The looming dangers of climate change have garnered considerable attention from the scientific community in recent years. Researchers from extremely diverse backgrounds have begun to look at the causes and potential effects of climate change from biological, economic, and countless other perspectives. The climate change debate has shifted considerably in recent years, as well. While disagreement about the existence of climate change was much more common several decades ago, most established contemporary scientists agree on its existence today (“Fifth Assessment Report Technical Summary”, 2014). Furthermore, the notion that climate change is nonexistent is widely considered an outright denial of reality, as the current dialogue in the science world dwells on the severity of the consequences. The scientific community has also reached a consensus that present human activity is unsustainable, though the timeframe of the most dire, irreversible effects varies.
If anything, the shift to the sustainability debate has raised many more questions, not to mention many different definitions of sustainability. Natural scientists now debate the placement of “ecological limits” while social scientists debate the feasibility of making the necessary adjustments to human behavior through existing social institutions. One such debate is taking place within the context of transportation, where participants are focused on the question of how to meet humanity’s mobility needs while curbing greenhouse gas and other emissions. There are many different points of view in this discussion, from the broadest perspectives about the necessity of transportation as a whole, to more focused perspectives about the potential combinations of transportation modes which would meet the requirements of sustainability. The most focused perspectives address the methods by which agents and structures can implement specific sustainable technologies or phase out specific unsustainable practices.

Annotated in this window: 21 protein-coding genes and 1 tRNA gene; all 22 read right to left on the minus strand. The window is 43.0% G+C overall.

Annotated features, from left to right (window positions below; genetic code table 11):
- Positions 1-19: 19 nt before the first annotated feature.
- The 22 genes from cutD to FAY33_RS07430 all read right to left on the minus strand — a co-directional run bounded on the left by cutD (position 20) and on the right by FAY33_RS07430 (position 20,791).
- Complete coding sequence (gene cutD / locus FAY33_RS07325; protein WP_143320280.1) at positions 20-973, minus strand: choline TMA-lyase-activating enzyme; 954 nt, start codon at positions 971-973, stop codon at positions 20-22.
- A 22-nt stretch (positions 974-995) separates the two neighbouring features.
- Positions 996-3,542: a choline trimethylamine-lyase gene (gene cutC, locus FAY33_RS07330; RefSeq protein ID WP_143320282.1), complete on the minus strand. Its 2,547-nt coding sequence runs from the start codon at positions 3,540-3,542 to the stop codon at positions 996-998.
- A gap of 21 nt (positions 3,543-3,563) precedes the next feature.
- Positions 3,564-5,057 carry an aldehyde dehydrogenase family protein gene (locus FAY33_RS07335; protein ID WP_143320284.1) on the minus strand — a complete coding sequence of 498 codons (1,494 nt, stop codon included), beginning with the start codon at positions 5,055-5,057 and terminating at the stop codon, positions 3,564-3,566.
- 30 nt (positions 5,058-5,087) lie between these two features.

A particularly vigorous debate within the topic of sustainability involves the automobile and its future. Compared to other sources of environmental degradation, the automobile is relatively young. That said, automobiles powered by internal combustion engines (ICEs) are one of the largest emitters of greenhouse gasses. The automobile’s proliferation, while not complete across all levels of income, is extremely thorough in geographic terms.
The automobile has literally and figuratively accelerated the speed of the cross-border transactions which largely define the present globalizing world. It has profoundly expanded access to goods and services around the world, but also expanded the scope and intensity of war, as the armies of the 20th century brought destruction upon one another with ever greater speed. To varying degrees, the automobile is integrated into the economic, social, and even cultural reality of every state. Many people around the world are dependent upon cars for...